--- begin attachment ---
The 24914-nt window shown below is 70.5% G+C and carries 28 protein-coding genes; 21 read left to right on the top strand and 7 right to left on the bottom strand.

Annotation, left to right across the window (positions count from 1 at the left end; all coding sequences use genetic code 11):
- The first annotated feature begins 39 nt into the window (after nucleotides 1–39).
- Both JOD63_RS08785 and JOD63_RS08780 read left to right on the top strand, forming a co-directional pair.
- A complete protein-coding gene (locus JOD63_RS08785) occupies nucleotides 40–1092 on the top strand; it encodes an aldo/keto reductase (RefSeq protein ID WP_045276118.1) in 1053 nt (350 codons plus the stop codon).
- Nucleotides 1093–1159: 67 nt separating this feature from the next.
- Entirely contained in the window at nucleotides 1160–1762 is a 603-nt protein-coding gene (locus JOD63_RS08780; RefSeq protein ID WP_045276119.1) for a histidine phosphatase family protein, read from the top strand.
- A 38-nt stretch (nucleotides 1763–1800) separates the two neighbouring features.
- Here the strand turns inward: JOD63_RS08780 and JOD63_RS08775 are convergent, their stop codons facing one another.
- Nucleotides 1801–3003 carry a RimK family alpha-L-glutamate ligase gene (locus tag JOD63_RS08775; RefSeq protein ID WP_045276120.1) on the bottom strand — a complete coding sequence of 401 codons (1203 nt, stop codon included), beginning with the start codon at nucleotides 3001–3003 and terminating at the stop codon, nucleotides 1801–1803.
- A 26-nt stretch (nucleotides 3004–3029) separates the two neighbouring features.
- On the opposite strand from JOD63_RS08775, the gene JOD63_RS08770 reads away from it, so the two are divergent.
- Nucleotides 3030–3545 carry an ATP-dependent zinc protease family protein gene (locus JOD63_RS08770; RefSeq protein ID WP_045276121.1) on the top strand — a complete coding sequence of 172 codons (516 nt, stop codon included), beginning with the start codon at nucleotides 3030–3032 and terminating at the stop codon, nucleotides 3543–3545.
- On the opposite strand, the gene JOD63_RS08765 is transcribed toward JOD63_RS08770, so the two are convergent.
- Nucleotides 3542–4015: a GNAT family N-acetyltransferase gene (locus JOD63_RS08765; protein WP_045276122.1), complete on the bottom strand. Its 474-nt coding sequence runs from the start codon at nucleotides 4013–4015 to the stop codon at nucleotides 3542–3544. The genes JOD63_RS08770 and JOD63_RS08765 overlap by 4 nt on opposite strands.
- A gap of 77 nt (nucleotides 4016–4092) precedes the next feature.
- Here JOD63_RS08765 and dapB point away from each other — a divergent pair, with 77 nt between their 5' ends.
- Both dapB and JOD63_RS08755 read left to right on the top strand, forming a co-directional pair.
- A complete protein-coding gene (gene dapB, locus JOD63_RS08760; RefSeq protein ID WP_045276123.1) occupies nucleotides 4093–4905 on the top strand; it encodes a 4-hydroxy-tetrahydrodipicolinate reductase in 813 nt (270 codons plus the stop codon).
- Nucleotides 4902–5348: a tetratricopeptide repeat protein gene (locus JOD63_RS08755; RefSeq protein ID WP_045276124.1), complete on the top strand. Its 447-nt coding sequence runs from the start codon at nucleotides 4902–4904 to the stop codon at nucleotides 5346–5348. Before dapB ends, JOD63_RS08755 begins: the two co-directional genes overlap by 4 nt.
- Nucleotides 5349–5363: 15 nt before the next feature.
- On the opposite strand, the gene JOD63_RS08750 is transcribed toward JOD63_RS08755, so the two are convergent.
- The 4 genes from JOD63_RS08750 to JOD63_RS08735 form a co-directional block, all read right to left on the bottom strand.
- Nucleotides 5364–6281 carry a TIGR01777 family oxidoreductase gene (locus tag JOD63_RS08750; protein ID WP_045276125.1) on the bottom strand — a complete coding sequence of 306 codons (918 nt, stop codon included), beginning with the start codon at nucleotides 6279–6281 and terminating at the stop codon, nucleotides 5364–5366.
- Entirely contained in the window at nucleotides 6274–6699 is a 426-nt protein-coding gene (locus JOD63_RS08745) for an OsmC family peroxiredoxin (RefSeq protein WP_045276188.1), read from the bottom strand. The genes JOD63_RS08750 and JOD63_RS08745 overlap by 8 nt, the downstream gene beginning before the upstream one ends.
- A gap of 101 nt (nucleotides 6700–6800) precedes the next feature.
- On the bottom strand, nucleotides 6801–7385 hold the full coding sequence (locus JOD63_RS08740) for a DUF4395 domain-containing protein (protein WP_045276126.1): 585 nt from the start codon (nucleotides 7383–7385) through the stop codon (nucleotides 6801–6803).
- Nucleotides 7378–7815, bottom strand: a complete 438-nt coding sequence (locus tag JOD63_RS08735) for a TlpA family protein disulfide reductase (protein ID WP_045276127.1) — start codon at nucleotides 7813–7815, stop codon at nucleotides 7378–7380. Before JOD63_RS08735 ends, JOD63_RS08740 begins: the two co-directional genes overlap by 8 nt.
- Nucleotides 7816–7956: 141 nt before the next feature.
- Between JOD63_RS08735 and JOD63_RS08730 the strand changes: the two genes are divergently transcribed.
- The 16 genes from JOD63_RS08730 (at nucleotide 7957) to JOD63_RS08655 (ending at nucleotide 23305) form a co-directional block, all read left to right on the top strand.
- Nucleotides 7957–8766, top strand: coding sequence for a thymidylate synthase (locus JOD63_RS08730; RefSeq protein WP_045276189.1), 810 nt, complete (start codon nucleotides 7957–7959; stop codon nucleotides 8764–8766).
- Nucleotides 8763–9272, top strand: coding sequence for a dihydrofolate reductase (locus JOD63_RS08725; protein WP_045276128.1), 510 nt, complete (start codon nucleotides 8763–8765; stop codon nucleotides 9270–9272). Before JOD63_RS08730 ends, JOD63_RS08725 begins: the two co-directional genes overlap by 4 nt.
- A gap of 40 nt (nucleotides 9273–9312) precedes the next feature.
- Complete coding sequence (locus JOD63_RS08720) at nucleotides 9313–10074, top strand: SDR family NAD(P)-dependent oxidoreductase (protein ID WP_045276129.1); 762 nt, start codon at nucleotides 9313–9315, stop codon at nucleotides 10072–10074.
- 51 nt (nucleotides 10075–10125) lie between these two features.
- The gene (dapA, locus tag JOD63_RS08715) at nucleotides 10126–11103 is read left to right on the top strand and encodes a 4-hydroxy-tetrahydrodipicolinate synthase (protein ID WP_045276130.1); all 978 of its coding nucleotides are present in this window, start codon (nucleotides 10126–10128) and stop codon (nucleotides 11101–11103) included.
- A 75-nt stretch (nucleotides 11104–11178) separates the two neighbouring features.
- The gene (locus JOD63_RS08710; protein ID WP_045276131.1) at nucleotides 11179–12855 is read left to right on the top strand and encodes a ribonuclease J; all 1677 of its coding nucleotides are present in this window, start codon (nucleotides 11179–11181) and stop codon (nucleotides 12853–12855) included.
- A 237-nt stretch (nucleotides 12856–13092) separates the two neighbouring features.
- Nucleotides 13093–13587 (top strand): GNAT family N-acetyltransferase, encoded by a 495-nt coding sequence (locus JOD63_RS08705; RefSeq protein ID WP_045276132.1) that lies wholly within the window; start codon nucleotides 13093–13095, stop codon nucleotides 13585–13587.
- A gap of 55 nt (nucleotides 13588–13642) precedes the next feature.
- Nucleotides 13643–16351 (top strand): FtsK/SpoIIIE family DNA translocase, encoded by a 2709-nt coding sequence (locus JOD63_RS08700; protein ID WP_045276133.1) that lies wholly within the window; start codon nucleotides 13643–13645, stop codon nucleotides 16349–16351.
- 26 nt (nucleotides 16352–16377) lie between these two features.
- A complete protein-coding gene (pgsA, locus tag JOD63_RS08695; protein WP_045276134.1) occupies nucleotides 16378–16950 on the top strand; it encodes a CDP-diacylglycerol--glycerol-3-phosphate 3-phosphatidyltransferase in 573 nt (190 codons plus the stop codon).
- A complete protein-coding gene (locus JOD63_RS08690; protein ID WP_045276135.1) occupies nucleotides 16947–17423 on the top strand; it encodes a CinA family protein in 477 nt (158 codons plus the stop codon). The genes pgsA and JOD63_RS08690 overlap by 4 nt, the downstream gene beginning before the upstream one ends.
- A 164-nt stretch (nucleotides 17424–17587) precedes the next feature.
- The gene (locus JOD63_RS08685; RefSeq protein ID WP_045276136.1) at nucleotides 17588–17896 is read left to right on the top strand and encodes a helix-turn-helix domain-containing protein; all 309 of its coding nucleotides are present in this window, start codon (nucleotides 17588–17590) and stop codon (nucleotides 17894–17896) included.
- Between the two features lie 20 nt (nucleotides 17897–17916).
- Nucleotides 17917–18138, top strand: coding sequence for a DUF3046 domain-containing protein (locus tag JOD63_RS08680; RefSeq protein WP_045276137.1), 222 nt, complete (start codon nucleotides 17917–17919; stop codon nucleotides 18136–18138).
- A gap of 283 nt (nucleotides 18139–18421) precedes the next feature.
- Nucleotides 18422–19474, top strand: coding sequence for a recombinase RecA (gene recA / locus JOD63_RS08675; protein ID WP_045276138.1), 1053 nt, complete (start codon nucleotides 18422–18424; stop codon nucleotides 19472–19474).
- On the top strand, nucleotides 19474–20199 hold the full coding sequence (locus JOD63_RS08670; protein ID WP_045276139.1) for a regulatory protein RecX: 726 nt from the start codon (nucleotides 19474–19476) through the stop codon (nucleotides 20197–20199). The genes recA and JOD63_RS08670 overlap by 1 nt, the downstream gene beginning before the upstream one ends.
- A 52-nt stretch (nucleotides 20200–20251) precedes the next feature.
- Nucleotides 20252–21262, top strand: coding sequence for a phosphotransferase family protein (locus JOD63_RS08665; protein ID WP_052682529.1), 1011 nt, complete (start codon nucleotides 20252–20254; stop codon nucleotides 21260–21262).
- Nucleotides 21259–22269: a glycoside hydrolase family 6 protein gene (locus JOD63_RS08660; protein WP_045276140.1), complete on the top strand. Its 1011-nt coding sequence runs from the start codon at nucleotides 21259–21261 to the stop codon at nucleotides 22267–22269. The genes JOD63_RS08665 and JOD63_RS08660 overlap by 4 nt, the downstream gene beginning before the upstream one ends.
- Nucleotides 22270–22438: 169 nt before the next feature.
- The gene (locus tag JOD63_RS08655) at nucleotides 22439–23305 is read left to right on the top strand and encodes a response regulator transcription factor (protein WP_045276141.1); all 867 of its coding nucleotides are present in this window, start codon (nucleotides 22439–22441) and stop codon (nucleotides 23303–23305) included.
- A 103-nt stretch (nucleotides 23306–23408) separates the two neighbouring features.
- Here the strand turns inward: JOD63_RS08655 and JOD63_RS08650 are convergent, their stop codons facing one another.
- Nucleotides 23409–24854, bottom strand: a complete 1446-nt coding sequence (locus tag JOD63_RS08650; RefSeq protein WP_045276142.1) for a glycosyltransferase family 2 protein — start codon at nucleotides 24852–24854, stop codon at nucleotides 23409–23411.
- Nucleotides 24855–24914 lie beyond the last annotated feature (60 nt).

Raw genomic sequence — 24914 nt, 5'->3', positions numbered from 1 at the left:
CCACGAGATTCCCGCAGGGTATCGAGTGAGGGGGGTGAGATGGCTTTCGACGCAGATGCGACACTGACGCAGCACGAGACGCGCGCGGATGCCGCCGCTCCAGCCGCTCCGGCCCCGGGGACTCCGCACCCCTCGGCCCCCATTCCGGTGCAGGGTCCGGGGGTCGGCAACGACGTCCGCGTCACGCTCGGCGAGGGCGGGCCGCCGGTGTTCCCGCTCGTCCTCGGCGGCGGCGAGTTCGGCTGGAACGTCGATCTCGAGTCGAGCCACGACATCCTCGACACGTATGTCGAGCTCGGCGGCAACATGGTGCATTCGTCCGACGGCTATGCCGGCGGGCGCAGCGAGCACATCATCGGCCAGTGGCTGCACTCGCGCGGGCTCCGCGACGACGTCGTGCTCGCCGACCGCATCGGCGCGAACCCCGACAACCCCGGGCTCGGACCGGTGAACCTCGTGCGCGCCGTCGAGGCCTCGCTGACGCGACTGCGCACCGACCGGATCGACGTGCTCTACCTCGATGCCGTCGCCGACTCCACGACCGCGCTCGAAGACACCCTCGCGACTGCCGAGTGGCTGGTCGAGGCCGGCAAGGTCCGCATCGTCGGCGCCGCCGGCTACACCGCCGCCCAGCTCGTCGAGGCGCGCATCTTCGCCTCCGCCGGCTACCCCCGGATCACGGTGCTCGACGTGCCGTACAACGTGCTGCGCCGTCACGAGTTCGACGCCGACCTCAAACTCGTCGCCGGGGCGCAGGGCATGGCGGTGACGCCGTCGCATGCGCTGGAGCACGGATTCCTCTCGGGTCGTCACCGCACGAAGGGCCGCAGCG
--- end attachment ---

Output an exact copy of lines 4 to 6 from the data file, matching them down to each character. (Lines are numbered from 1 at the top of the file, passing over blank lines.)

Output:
- Both JOD63_RS08785 and JOD63_RS08780 read left to right on the top strand, forming a co-directional pair.
- A complete protein-coding gene (locus JOD63_RS08785) occupies nucleotides 40–1092 on the top strand; it encodes an aldo/keto reductase (RefSeq protein ID WP_045276118.1) in 1053 nt (350 codons plus the stop codon).
- Nucleotides 1093–1159: 67 nt separating this feature from the next.